Fighting Words and False Promises

For almost five years, the “war on terror” has proved to be a false metaphor that has led to counterproductive and self-defeating policies. A misleading figure of speech has been applied literally to unleash a real war on several fronts, including Iraq, Gaza, Lebanon, Afghanistan, and Somalia. Thousands of innocent civilians have been killed, enraging millions around the world.

Yet al-Qaeda has not been subdued, as was shown by the recent plot to blow up United States-bound commercial flights from London. That plot, which could have claimed more victims than the 9/11 attacks, was foiled by the vigilance of the British intelligence authorities. Clearly, it won’t be the last.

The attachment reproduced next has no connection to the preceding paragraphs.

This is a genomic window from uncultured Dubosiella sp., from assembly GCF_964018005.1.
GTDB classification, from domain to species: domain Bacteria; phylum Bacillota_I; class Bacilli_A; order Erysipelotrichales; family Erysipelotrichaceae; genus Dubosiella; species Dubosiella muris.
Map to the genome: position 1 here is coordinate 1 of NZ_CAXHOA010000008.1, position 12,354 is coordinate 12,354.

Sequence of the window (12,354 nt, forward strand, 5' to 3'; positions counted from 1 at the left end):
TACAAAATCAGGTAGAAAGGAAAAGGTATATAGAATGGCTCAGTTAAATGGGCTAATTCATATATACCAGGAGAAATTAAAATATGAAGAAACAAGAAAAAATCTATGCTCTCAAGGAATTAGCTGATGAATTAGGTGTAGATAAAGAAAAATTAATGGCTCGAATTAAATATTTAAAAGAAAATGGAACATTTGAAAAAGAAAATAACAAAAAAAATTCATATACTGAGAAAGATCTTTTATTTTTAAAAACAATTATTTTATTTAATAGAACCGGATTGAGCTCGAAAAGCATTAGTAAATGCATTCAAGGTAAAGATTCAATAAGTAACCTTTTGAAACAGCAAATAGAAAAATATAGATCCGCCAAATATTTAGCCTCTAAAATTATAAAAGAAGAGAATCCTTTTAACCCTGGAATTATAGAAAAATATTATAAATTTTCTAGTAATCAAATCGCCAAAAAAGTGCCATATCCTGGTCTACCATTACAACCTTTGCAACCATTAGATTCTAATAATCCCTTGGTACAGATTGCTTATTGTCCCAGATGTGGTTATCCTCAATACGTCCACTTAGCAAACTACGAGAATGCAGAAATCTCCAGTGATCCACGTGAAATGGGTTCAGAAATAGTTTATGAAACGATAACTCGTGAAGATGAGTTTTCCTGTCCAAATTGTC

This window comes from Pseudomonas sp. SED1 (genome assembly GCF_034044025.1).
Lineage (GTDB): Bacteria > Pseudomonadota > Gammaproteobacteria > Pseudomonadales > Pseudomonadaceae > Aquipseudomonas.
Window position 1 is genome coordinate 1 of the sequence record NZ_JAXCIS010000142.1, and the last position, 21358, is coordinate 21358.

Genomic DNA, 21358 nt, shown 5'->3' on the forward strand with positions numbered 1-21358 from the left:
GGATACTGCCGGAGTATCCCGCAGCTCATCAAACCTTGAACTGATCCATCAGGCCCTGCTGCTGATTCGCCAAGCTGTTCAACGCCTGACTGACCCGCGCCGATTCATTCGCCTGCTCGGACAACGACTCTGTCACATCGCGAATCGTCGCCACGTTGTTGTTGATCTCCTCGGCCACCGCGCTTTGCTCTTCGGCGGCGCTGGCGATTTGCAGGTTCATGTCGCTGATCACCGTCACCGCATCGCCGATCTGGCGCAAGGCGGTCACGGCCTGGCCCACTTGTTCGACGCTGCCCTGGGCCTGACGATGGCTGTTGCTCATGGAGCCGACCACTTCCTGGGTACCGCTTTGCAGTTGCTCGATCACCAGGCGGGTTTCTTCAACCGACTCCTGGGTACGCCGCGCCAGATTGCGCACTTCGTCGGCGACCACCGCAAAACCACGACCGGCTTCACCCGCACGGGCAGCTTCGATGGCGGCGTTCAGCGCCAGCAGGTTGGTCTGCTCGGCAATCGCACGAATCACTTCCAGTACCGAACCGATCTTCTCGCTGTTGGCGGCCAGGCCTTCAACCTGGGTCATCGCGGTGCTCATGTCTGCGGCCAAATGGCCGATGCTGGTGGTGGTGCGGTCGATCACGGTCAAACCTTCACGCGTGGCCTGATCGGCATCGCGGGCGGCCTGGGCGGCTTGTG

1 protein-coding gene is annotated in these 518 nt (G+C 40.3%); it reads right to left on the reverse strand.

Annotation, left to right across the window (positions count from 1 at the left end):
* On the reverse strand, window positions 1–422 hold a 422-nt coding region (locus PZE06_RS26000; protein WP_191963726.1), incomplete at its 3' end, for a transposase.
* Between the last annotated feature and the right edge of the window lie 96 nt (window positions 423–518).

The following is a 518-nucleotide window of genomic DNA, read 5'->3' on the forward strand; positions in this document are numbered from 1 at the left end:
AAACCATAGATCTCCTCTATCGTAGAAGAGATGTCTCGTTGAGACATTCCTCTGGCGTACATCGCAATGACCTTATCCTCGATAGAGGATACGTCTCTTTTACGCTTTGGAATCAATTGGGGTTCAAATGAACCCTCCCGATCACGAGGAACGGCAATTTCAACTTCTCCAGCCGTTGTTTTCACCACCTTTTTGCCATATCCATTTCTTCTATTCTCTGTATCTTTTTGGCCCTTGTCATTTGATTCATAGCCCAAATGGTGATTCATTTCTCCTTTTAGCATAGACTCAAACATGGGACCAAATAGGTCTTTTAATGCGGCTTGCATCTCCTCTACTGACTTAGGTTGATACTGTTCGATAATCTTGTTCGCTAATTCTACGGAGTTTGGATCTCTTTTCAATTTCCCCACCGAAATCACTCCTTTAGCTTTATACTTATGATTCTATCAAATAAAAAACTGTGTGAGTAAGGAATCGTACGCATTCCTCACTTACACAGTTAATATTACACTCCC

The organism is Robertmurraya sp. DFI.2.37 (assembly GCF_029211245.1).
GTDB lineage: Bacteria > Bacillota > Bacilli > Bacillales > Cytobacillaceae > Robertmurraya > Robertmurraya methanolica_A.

Unfortunately, the American public accepted uncritically the war metaphor as the obvious response to 9/11. Indeed, even now, when it is widely admitted that the invasion of Iraq was a blunder, the “war on terror” remains the frame into which American policy has to fit. Most Democratic politicians, too, subscribe to it for fear of being branded as weak on defense.

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